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Uses

This prescription medication is typically used to treat the most severe form of acne, called nodular acne.

Dosage

The initial recommended dose is usually 40 mg per day for 2-4 weeks. The recommended maintenance dose is 1mg/per kg per day.

Side Effects and Precautions

Side effects may include:

  • dryness of the mouth, nose, lips, or skin;
  • back pain;
  • changes in the fingernails or toenails;
  • joint pain;
  • sudden numbness or weakness;
  • cracking or peeling skin;
  • feeling dizzy or nervous;
  • seizure (convulsions);
  • trouble concentrating;
  • ringing in the ears;
  • thoughts of hurting yourself;
  • hearing loss;
  • jaundice (yellowing of the skin or eyes);
  • sleep problems;
  • clay-colored stools;
  • hallucinations;
  • dark urine;
  • depressed mood;
  • bloody or tarry stools;
  • changes in behavior;
  • loss of appetite;
  • aggression or agitation;
  • a sudden and severe headache;
  • rectal bleeding;
  • blurred vision;
  • crying spells;
  • bone pain or fracture;
  • hearing problems;
  • peeling and red skin rash;
  • fast heart rate;
  • joint stiffness;
  • severe diarrhea;
  • easy bruising or bleeding;
  • severe pain in your upper stomach spreading to the back;
  • severe blistering;
  • purple spots under your skin.

Contraindications

To make sure you can safely take this medication, tell your healthcare provider if you have any of these other medical conditions:

  • type 2 diabetes;
  • a personal history of depression or mental illness;
  • asthma;
  • high LDL cholesterol levels;
  • an eating disorder (anorexia nervosa);
  • high triglycerides;
  • liver disease;
  • heart disease;
  • an intestinal disorder, like – ulcerative colitis or Crohn’s disease;
  • osteoporosis.

Alcohol

You should avoid or limit drinking alcoholic beverages while taking this medication since alcohol can substantially increase the risk of side effects.

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Drug Interactions

It may negatively interact with other medications, especially:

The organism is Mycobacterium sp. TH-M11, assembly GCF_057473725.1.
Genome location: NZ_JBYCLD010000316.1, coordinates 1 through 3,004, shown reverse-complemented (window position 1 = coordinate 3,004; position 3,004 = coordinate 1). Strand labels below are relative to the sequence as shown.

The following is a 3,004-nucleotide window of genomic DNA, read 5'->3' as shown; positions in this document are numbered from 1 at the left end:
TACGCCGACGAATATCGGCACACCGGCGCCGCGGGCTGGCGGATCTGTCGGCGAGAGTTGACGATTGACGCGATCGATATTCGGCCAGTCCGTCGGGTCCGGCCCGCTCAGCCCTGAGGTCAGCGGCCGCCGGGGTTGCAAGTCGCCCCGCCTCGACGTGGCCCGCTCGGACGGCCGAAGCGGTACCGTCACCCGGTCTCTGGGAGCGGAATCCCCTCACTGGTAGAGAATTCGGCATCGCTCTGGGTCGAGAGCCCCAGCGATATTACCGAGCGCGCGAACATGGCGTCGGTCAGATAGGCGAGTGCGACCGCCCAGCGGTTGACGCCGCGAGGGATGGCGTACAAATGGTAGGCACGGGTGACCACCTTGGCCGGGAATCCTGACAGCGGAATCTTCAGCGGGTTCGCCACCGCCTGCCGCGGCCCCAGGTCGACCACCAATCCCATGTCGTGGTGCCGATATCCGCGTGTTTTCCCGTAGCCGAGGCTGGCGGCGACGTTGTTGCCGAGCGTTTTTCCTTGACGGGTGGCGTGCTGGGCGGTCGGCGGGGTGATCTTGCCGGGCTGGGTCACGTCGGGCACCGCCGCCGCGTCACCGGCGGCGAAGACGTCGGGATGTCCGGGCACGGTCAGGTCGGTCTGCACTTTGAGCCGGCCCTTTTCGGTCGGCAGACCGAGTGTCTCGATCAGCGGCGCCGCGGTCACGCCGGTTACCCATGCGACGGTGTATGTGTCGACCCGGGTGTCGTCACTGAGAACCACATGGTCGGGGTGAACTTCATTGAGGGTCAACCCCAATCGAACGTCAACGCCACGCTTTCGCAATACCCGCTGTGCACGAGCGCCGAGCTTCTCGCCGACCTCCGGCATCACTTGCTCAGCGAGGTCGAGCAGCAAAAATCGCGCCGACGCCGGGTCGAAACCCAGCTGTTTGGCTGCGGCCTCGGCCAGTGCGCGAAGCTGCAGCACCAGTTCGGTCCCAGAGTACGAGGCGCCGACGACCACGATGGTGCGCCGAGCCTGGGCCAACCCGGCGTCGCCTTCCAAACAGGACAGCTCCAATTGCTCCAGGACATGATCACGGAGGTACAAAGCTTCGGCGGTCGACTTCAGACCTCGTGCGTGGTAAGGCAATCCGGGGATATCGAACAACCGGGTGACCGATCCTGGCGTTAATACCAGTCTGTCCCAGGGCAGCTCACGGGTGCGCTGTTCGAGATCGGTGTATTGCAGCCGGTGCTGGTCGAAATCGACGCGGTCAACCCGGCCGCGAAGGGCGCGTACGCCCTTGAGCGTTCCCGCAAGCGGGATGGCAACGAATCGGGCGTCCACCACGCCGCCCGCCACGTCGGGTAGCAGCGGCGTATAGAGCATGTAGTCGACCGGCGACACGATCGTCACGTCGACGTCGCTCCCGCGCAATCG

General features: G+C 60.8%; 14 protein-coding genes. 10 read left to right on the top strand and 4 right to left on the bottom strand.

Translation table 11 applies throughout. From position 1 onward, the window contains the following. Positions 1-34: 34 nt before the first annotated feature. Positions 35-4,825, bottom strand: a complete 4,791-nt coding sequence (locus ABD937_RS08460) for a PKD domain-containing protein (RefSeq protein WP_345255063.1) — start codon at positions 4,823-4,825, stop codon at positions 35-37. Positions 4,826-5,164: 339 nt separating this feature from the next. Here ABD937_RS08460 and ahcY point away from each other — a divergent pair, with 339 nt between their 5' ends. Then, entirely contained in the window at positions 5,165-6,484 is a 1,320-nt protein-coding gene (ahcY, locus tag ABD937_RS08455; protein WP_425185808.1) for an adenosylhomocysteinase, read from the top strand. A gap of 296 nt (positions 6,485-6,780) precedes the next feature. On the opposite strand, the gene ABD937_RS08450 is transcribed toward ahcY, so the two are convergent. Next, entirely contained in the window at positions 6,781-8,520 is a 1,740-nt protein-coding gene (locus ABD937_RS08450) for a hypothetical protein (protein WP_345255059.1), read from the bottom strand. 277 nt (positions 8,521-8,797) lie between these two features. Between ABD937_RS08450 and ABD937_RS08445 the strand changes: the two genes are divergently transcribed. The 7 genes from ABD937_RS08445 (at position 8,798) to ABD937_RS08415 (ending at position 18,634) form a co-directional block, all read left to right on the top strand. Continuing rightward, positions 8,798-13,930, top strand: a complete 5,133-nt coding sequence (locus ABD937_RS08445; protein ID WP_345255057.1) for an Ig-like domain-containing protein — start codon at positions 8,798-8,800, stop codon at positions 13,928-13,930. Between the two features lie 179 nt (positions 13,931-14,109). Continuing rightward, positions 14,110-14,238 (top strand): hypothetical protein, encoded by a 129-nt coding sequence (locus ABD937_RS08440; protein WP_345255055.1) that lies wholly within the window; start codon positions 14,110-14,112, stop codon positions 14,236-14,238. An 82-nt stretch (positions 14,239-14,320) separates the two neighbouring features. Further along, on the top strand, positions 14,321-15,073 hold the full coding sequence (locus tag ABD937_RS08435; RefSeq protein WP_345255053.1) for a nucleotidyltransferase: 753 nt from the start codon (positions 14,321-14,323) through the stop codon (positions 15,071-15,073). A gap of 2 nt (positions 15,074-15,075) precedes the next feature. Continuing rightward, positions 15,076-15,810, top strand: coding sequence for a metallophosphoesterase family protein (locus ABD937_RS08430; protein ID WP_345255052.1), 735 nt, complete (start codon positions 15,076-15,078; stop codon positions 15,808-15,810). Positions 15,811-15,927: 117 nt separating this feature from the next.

• Control (phenylpropanolamine);
  • Abilify (aripiprazole);
  • gabapentin;
  • Adderall (amphetamine/dextroamphetamine);
  • Klonopin (clonazepam);
  • Ambien (zolpidem);
  • Lexapro (escitalopram);
  • amoxicillin;
  • minocycline;
  • biotin;
  • metformin;
  • doxycycline;
  • Singulair (montelukast);
  • ibuprofen;
  • Vyvanse (lisdexamfetamine);
  • Lamictal (lamotrigine);
  • Xanax (alprazolam);
  • melatonin;
  • Zyrtec (cetirizine);
  • omeprazole;
  • Zoloft (sertraline);
  • Prozac (fluoxetine);
  • phentermine.

Pregnancy & Breastfeedingpregnant

Do not breastfeed while taking this medication because it is excreted in human breast milk and may negatively affect the infant. Tell your healthcare provider if you are breastfeeding before you take this medication.

This medication should be avoided by pregnant women since birth defects and premature births may occur.

Bottom Line – Absorica vs Accutane

Absorica (active ingredient – isotretinoin) is a form of vitamin A that is used to treat severe nodular acne which has not responded to other treatments. It works by reducing the amount of oil released by oil glands in the skin and helps your skin renew itself more quickly.

Accutane (active ingredient – isotretinoin) is a medication that is used to treat severe nodular acne. It works by reducing the amount of oil released by oil glands in the skin and helps your skin renew itself more quickly.

In conclusion, both medications have the same active ingredient but have a different brand name and inactive ingredients.

Regarding their price, the average retail price for Absorica is $1,820, while the average retail price for Accutane is $950.

References

https://www.ncbi.nlm.nih.gov/pmc/articles/PMC3970835/
https://www.ncbi.nlm.nih.gov/pmc/articles/PMC2835909/